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With a spoon
he scooped out the eyes of crocodiles
and slapped monkeys’ bottoms.
With a spoon.

Eternal fire slept in the flints
and beetles drunk on aniseed
forgot the villages’ moss.

That old man covered with mushrooms was going
to the place where the negroes wept
meanwhile the king’s spoon crackled
and the tanks of stinking water arrived.

The roses fled along the edge
of the last curves of air,
and on the piles of saffron
children squashed little squirrels
with a blush of evil frenzy.

You have to cross the bridges
to find the negro blush
so that the scent of the lung
may beat against our temples
with its dress of warm pineapples.

You must kill the fair-haired seller of brandy,
and all friends of the apple and the sand,
and you must beat with closed fists
the little French beans which tremble, full of bubbles,
so that the king of Harlem may sing with his multitude,
that crocodiles may sleep in long rows
under the asbestos of the moon,
and that no one may doubt the infinite beauty
of dusters, graters, coppers, kitchen saucepans.

Ah, Harlem, Harlem, Harlem!
There is no anguish to compare with your crushed reds,
your blood shuddering amid a dark eclipse,
your violence – garnet, deaf and dumb in the half-light,
your great king imprisoned in a janitor’s uniform.


The night cracked open and held quiet salamanders of ivory.
American girls
carried children and coins in their stomachs
and boys fainted on the cross where they were stretched.

They exist.
They are those who drink silver whisky by volcanoes
and who swallow little pieces of heart
upon the icy mountains of the bear.

That night the king of Harlem
with a very hard spoon
scooped out the eyes of crocodiles
and slapped monkeys’ bottoms.
With a spoon.
The negroes wept bewildered
between umbrellas and golden suns,
mulattos chewed gum, trying to get a white torso, and th
e wind clouded mirrors
and broke the dancers’ veins.

Negroes, Negroes, Negroes, Negroes.

Blood has no doors in your overturned night.
There is no flush. Furious blood beneath the skin,
living in the thorn of the dagger
and in the heart of landscapes,
under the tweezers and the furze
of the celestial moon of cancer.

Blood that seeks, along a thousand routes,
deaths of flour, and ashes of roses,
rigid, slanting skies, where colonies of planets
can roll about the beaches with the flotsam.

Blood that gazes slowly, with the tail of the eye,
made of dried grasses, underground nectar.
Blood rusting the careless trade-wind in a footprint,
and dissolving butterflies against the window.

It is blood that comes, and will come
through the roofs and terraces, from all sides,
to burn the chlorophyll of fair-haired women,
to groan at the foot of beds before the basins’ insomnia
to smash against a yellow and tobacco-coloured dawn.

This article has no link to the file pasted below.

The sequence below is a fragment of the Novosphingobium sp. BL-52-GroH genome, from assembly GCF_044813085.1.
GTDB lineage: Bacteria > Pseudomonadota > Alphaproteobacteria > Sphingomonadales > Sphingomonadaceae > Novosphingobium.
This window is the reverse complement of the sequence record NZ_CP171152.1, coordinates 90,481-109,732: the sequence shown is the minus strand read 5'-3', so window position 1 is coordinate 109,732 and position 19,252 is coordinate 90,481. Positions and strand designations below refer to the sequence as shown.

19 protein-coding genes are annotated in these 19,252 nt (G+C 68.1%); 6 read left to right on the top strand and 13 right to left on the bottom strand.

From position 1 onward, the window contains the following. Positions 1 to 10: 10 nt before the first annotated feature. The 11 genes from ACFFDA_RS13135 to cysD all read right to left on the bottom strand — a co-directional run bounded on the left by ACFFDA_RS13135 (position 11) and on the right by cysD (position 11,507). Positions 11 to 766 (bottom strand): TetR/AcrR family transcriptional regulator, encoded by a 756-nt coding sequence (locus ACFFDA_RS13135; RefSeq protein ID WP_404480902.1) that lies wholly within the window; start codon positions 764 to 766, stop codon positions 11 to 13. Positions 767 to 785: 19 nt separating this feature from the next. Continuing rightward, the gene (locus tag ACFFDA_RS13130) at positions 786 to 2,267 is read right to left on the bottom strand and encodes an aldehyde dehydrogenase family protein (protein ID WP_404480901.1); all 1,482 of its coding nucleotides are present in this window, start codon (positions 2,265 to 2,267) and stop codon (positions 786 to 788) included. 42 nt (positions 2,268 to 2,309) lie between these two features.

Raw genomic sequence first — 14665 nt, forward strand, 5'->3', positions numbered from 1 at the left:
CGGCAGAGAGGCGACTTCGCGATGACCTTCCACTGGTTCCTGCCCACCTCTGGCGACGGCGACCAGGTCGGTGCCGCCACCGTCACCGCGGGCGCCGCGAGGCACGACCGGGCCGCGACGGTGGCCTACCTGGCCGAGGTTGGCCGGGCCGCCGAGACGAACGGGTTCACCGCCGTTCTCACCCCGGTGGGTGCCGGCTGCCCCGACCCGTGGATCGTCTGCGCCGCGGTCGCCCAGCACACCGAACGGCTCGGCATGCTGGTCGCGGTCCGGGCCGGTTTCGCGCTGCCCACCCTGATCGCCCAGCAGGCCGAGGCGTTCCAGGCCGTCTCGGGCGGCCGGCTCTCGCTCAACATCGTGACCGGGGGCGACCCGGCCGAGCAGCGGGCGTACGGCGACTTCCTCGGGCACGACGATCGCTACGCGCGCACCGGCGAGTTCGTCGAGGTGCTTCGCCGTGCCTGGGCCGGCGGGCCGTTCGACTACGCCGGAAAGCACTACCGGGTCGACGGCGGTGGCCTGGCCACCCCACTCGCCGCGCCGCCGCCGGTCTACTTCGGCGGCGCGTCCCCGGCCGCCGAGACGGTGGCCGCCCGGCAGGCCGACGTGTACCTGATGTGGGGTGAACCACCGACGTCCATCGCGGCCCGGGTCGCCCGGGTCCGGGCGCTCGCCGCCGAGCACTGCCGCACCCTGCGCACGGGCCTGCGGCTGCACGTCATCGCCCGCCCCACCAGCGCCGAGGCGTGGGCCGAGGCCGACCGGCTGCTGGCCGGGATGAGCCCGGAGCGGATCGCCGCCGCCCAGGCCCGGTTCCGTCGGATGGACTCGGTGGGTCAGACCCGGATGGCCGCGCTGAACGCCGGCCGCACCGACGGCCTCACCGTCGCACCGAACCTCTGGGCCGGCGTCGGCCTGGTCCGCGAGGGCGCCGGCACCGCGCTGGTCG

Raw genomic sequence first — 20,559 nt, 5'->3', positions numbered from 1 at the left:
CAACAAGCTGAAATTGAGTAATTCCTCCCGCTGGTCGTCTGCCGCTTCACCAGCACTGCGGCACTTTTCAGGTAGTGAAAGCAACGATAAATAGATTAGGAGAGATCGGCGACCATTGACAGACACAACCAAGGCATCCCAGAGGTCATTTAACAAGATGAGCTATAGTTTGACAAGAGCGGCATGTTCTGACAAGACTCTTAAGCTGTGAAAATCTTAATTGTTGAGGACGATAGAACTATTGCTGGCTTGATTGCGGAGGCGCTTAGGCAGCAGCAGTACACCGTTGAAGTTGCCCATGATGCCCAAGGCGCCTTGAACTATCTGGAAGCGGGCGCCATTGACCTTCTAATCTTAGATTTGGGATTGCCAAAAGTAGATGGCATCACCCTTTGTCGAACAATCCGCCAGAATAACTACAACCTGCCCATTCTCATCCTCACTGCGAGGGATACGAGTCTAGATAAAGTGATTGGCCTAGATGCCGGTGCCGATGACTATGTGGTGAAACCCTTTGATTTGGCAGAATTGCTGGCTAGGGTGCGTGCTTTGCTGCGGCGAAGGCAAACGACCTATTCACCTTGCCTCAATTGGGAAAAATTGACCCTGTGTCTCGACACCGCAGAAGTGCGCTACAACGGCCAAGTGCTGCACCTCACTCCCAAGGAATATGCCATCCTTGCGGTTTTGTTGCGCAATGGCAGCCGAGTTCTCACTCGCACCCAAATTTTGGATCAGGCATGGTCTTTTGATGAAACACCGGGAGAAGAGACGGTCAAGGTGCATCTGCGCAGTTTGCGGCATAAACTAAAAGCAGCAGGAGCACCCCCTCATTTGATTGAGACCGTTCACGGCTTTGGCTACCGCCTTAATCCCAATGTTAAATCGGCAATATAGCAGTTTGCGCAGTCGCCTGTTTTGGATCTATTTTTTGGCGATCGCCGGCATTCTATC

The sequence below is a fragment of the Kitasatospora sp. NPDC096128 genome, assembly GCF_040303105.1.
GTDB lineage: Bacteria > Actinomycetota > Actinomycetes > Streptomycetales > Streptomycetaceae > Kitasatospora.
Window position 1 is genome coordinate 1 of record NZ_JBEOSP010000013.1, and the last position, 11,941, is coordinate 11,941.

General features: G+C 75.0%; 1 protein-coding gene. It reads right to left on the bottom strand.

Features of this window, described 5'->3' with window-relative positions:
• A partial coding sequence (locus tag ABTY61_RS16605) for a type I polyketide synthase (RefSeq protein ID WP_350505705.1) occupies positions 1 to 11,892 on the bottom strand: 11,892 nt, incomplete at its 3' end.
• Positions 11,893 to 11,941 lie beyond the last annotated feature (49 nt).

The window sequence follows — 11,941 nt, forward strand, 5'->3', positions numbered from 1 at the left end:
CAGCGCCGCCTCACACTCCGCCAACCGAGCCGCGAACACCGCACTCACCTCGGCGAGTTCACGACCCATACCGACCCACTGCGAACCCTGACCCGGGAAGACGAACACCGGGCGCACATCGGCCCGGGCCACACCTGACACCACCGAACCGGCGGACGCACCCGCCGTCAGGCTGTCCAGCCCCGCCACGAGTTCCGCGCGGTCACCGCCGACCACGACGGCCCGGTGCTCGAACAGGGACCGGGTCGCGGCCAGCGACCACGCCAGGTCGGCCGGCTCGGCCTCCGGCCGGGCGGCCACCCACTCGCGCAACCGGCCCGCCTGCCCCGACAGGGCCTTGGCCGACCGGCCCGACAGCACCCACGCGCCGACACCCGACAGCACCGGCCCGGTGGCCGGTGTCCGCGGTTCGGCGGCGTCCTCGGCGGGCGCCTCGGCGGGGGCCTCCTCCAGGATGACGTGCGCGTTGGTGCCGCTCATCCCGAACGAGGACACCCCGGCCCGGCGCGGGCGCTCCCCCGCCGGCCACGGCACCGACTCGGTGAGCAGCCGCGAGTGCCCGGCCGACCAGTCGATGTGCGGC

One must flee,
flee round corners, lock oneself on top storeys,
because the marrow of the forest will penetrate through cracks
to leave in your flesh a faint print of eclipse
a false sadness of a discoloured glove and of a chemical rose.

It is in the wisest silence
that waiters and cooks and those who scour with their tongues
the wounds of millionaires
seek the king through streets, on saltpetre corners.

A south wind of wood, slanting through the black mud
spits at broken boats, drives nails into shoulders;
a south wind that carries
tusks, sunflowers, alphabets
and a battery full of drowned wasps.

Forgetfulness was expressed
by three drops of ink on a monocle,
and love by a single invisible face
on the surface of the stone.
Marrow and corollas formed on the clouds
a desert of stalks, and not one rose…


To the left, to the right, to south and north,
there rises a wall, impassable
to the mole, the needle of water.
Negroes, do not search for a crevice
to find the infinite mask.
Search for a great central sun
made into a buzzing pineapple.
The sun that slips through the woods
certain not to encounter a nymph,
the sun that destroys numbers and has never crossed a dream,
the tattooed sun that goes down river and bellows
with alligators in pursuit.

Negroes, Negroes, Negroes, Negroes.

Never did snake, zebra or mule
grow pale at death.
The woodcutter does not know
when the noisy trees he cuts, expire.
Wait beneath the vegetable shadow of your king
until hemlocks, thistles and nettles disturb the farthest rooftops.

Then, negroes, then, then,
you can frenziedly kiss bicycle wheels,
put pairs of microscopes in squirrels’ nests
and dance at last, no doubt, while the bristling
our Moses almost in the reeds of heaven.

Ah, Harlem in disguise!
Ah, Harlem, threatened by a crowd of headless costumes!
Your murmur reaches me,
reaches me through trunks and elevators,
through grey metal sheets,
where your cars are floating, covered with teeth,
through dead horses and petty crimes,
through your great and desperate king
whose beard reaches the sea.

Federico García Lorca
Translated by Merryn Williams

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